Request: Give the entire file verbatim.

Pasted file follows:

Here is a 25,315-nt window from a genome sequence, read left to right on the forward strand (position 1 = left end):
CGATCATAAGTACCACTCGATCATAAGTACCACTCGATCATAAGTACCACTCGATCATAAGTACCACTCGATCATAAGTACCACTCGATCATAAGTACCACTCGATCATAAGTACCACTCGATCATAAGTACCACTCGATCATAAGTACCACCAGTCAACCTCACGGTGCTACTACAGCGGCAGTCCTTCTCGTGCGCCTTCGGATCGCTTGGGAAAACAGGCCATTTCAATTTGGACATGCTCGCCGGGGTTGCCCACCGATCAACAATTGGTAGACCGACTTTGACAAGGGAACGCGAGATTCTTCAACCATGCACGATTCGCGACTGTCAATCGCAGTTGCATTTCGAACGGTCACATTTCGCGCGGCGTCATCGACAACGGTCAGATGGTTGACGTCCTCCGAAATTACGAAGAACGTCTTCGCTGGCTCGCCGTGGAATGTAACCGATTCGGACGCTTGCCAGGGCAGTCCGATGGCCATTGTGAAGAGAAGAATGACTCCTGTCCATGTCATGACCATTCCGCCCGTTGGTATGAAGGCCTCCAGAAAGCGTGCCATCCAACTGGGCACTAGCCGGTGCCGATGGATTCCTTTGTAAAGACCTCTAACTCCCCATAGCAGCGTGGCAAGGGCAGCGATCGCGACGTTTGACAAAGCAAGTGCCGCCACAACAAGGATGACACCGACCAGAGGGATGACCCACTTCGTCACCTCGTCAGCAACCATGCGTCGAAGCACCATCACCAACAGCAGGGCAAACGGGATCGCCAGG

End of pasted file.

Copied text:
Here is a 25,315-nt window from a genome sequence, read left to right on the forward strand (position 1 = left end):
CGATCATAAGTACCACTCGATCATAAGTACCACTCGATCATAAGTACCACTCGATCATAAGTACCACTCGATCATAAGTACCACTCGATCATAAGTACCACTCGATCATAAGTACCACTCGATCATAAGTACCACTCGATCATAAGTACCACCAGTCAACCTCACGGTGCTACTACAGCGGCAGTCCTTCTCGTGCGCCTTCGGATCGCTTGGGAAAACAGGCCATTTCAATTTGGACATGCTCGCCGGGGTTGCCCACCGATCAACAATTGGTAGACCGACTTTGACAAGGGAACGCGAGATTCTTCAACCATGCACGATTCGCGACTGTCAATCGCAGTTGCATTTCGAACGGTCACATTTCGCGCGGCGTCATCGACAACGGTCAGATGGTTGACGTCCTCCGAAATTACGAAGAACGTCTTCGCTGGCTCGCCGTGGAATGTAACCGATTCGGACGCTTGCCAGGGCAGTCCGATGGCCATTGTGAAGAGAAGAATGACTCCTGTCCATGTCATGACCATTCCGCCCGTTGGTATGAAGGCCTCCAGAAAGCGTGCCATCCAACTGGGCACTAGCCGGTGCCGATGGATTCCTTTGTAAAGACCTCTAACTCCCCATAGCAGCGTGGCAAGGGCAGCGATCGCGACGTTTGACAAAGCAAGTGCCGCCACAACAAGGATGACACCGACCAGAGGGATGACCCACTTCGTCACCTCGTCAGCAACCATGCGTCGAAGCACCATCACCAACAGCAGGGCAAACGGGATCGCCAGG